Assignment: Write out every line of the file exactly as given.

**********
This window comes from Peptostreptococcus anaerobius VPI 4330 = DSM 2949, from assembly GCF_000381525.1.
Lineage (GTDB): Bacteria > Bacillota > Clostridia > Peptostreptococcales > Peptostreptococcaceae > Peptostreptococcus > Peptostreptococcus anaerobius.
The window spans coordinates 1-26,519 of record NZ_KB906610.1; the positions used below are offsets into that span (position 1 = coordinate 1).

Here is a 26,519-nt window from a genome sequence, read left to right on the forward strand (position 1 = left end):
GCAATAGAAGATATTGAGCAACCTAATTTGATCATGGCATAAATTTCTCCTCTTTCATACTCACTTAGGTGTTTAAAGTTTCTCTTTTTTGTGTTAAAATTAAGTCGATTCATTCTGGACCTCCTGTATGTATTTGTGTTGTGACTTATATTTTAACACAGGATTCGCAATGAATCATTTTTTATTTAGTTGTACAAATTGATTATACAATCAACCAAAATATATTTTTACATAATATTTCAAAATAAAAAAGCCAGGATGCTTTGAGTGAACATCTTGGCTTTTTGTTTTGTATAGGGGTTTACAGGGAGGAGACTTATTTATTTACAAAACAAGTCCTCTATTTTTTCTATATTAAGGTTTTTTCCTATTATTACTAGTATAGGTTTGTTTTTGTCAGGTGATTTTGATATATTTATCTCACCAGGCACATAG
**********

This window comes from Peptostreptococcus anaerobius VPI 4330 = DSM 2949, from assembly GCF_000381525.1.
Lineage (GTDB): Bacteria > Bacillota > Clostridia > Peptostreptococcales > Peptostreptococcaceae > Peptostreptococcus > Peptostreptococcus anaerobius.
The window spans coordinates 1-26,519 of record NZ_KB906610.1; the positions used below are offsets into that span (position 1 = coordinate 1).

Here is a 26,519-nt window from a genome sequence, read left to right on the forward strand (position 1 = left end):
GCAATAGAAGATATTGAGCAACCTAATTTGATCATGGCATAAATTTCTCCTCTTTCATACTCACTTAGGTGTTTAAAGTTTCTCTTTTTTGTGTTAAAATTAAGTCGATTCATTCTGGACCTCCTGTATGTATTTGTGTTGTGACTTATATTTTAACACAGGATTCGCAATGAATCATTTTTTATTTAGTTGTACAAATTGATTATACAATCAACCAAAATATATTTTTACATAATATTTCAAAATAAAAAAGCCAGGATGCTTTGAGTGAACATCTTGGCTTTTTGTTTTGTATAGGGGTTTACAGGGAGGAGACTTATTTATTTACAAAACAAGTCCTCTATTTTTTCTATATTAAGGTTTTTTCCTATTATTACTAGTATAGGTTTGTTTTTGTCAGGTGATTTTGATATATTTATCTCACCAGGCACATAG